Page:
We previously identified mutations in Nardilysin (dNrd1) in a forward genetic screen designed to isolate genes whose loss causes neurodegeneration in Drosophila photoreceptor neurons. Here we show that NRD1 is localized to mitochondria, where it recruits mitochondrial chaperones and assists in the folding of α-ketoglutarate dehydrogenase (OGDH), a rate-limiting enzyme in the Krebs cycle. Loss of Nrd1 or Ogdh leads to an increase in α-ketoglutarate, a substrate for OGDH, which in turn leads to mTORC1 activation and a subsequent reduction in autophagy. Inhibition of mTOR activity by rapamycin or partially restoring autophagy delays neurodegeneration in dNrd1 mutant flies. In summary, this study reveals a novel role for NRD1 as a mitochondrial co-chaperone for OGDH and provides a mechanistic link between mitochondrial metabolic dysfunction, mTORC1 signaling, and impaired autophagy in neurodegeneration.

Funding information:
  • Howard Hughes Medical Institute - T32 NS043124()
  • NCI NIH HHS - P30 CA125123()
  • NHGRI NIH HHS - U54 HG006542()
  • NICHD NIH HHS - U54 HD083092()
  • NIGMS NIH HHS - K12 GM084897()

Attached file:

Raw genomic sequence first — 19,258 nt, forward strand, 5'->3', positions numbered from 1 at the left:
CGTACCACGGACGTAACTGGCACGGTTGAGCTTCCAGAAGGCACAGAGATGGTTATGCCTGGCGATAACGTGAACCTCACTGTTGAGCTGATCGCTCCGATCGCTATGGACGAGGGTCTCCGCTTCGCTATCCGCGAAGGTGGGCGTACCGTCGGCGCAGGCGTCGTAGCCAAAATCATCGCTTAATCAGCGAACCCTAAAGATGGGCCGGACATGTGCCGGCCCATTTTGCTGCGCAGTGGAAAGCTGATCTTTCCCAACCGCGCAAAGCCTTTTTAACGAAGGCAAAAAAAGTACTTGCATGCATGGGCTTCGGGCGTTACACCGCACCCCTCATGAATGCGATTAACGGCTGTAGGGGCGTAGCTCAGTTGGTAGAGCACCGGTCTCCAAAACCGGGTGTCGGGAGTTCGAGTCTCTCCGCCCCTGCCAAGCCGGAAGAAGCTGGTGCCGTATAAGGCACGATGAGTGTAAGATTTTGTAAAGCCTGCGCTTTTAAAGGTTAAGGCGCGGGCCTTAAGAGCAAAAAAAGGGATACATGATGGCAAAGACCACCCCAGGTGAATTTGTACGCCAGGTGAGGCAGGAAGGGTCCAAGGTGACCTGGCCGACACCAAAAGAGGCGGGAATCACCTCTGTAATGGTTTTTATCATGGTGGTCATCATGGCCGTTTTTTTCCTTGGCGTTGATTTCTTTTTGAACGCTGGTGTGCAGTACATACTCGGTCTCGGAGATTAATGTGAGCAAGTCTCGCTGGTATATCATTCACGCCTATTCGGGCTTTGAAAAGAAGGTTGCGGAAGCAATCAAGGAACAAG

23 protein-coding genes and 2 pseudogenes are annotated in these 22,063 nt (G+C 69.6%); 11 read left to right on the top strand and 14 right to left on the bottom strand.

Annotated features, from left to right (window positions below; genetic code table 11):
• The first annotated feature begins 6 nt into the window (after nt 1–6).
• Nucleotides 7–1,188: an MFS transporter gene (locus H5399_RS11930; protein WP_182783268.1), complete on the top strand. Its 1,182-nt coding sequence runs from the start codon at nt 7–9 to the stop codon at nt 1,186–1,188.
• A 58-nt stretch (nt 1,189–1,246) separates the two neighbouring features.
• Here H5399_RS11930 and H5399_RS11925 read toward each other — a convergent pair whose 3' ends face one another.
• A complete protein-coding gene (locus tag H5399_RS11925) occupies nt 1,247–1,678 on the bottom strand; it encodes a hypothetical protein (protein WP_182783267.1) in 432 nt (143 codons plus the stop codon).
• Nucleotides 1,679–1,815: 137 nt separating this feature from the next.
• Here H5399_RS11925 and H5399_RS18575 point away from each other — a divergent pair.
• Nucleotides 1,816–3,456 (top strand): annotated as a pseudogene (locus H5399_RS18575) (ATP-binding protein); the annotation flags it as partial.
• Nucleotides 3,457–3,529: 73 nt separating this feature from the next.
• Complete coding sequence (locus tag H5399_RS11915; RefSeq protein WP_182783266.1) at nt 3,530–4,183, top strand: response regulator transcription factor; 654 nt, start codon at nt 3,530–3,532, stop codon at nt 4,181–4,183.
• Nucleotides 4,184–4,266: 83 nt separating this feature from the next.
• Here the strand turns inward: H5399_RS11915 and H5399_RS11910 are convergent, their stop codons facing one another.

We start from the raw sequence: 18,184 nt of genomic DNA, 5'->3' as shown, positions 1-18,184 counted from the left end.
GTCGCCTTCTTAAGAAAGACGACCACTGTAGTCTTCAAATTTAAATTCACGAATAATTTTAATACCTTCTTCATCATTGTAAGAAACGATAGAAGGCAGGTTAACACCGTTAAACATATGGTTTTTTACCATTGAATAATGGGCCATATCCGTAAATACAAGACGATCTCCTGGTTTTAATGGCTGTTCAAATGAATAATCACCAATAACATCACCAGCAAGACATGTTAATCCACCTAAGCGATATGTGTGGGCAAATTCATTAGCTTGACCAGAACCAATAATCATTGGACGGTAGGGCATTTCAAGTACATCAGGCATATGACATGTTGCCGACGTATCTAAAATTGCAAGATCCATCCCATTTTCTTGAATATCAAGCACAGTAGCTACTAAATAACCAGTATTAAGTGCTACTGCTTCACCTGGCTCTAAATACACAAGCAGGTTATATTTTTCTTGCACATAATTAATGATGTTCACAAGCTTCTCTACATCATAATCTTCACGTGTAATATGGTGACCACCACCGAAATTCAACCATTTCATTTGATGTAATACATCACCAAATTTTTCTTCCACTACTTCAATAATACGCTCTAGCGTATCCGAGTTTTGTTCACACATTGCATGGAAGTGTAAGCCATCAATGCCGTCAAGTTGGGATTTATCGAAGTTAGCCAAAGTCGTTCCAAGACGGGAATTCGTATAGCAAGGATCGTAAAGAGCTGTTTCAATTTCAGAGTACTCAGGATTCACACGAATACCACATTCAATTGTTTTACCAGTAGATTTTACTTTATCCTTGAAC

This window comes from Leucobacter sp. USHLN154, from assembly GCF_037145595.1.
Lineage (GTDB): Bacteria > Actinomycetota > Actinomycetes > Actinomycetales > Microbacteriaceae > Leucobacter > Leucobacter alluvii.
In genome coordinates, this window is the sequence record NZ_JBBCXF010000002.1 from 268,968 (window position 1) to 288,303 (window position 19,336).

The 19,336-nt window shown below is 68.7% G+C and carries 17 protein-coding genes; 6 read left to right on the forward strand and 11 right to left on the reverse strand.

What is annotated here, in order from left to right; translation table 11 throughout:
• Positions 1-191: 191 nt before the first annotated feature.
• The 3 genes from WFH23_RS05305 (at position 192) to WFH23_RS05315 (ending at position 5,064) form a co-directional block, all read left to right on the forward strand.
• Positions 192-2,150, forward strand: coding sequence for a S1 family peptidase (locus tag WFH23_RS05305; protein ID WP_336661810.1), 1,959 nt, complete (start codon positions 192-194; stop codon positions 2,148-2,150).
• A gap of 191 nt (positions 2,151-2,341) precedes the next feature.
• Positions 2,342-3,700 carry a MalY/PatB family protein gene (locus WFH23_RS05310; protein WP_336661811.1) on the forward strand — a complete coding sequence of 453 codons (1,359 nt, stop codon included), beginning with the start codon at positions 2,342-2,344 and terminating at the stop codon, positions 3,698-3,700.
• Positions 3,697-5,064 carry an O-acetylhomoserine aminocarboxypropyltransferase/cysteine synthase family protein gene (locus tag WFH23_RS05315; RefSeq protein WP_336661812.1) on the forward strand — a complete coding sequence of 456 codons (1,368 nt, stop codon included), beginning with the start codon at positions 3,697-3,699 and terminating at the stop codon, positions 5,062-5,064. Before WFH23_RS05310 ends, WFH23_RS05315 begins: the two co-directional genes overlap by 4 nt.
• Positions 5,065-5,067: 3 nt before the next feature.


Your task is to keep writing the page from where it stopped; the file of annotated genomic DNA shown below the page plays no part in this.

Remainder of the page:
• NIGMS NIH HHS - R01 GM098387()
  • NIGMS NIH HHS - R01 NS058529()
  • NIGMS NIH HHS - RC4 GM096355()
  • NINDS NIH HHS - K08 NS076547()
  • NINDS NIH HHS - R01 GM067858()

An Ancient, Unified Mechanism for Metformin Growth Inhibition in C. elegans and Cancer.

  • Wu L
  • Cell
  • 2016 Dec 15

Literature context:


Abstract:

Metformin has utility in cancer prevention and treatment, though the mechanisms for these effects remain elusive. Through genetic screening in C. elegans, we uncover two metformin response elements: the nuclear pore complex (NPC) and acyl-CoA dehydrogenase family member-10 (ACAD10). We demonstrate that biguanides inhibit growth by inhibiting mitochondrial respiratory capacity, which restrains transit of the RagA-RagC GTPase heterodimer through the NPC. Nuclear exclusion renders RagC incapable of gaining the GDP-bound state necessary to stimulate mTORC1. Biguanide-induced inactivation of mTORC1 subsequently inhibits growth through transcriptional induction of ACAD10. This ancient metformin response pathway is conserved from worms to humans. Both restricted nuclear pore transit and upregulation of ACAD10 are required for biguanides to reduce viability in melanoma and pancreatic cancer cells, and to extend C. elegans lifespan. This pathway provides a unified mechanism by which metformin kills cancer cells and extends lifespan, and illuminates potential cancer targets. PAPERCLIP.

Funding information:
  • NCI NIH HHS - R01 CA166717()
  • NIDDK NIH HHS - K01 DK098285()
  • NIDDK NIH HHS - K08 DK087941()
  • NIDDK NIH HHS - P30 DK040561()
  • NIDDK NIH HHS - P30 DK057521()
  • NIDDK NIH HHS - R01 DK072041()
  • NIDDK NIH HHS - R01 DK101522()
  • NIDDK NIH HHS - R03 DK098436()
  • NIH HHS - P40 OD010440()

Two subunits of human ORC are dispensable for DNA replication and proliferation.

  • Shibata E
  • Elife
  • 2016 Dec 1

Literature context:


Abstract: